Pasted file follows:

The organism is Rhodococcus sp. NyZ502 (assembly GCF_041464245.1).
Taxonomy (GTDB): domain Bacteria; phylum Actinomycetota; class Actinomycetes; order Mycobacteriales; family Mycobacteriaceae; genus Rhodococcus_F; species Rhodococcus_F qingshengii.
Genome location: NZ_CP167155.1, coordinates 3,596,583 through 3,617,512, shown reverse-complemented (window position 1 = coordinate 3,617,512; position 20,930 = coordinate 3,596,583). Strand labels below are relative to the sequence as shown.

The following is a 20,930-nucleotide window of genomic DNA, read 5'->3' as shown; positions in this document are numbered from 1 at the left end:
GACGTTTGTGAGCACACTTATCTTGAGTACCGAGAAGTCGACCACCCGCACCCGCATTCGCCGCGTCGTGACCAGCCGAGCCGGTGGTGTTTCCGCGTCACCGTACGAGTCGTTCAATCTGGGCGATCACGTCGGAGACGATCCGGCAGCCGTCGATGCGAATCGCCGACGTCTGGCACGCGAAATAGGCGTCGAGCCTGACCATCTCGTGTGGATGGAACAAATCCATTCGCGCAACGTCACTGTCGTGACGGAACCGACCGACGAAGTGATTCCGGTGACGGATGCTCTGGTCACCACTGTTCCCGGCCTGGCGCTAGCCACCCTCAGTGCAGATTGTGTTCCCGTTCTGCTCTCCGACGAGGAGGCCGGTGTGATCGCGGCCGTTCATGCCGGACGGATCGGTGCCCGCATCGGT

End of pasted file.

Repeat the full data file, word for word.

The organism is Rhodococcus sp. NyZ502 (assembly GCF_041464245.1).
Taxonomy (GTDB): domain Bacteria; phylum Actinomycetota; class Actinomycetes; order Mycobacteriales; family Mycobacteriaceae; genus Rhodococcus_F; species Rhodococcus_F qingshengii.
Genome location: NZ_CP167155.1, coordinates 3,596,583 through 3,617,512, shown reverse-complemented (window position 1 = coordinate 3,617,512; position 20,930 = coordinate 3,596,583). Strand labels below are relative to the sequence as shown.

The following is a 20,930-nucleotide window of genomic DNA, read 5'->3' as shown; positions in this document are numbered from 1 at the left end:
GACGTTTGTGAGCACACTTATCTTGAGTACCGAGAAGTCGACCACCCGCACCCGCATTCGCCGCGTCGTGACCAGCCGAGCCGGTGGTGTTTCCGCGTCACCGTACGAGTCGTTCAATCTGGGCGATCACGTCGGAGACGATCCGGCAGCCGTCGATGCGAATCGCCGACGTCTGGCACGCGAAATAGGCGTCGAGCCTGACCATCTCGTGTGGATGGAACAAATCCATTCGCGCAACGTCACTGTCGTGACGGAACCGACCGACGAAGTGATTCCGGTGACGGATGCTCTGGTCACCACTGTTCCCGGCCTGGCGCTAGCCACCCTCAGTGCAGATTGTGTTCCCGTTCTGCTCTCCGACGAGGAGGCCGGTGTGATCGCGGCCGTTCATGCCGGACGGATCGGTGCCCGCATCGGT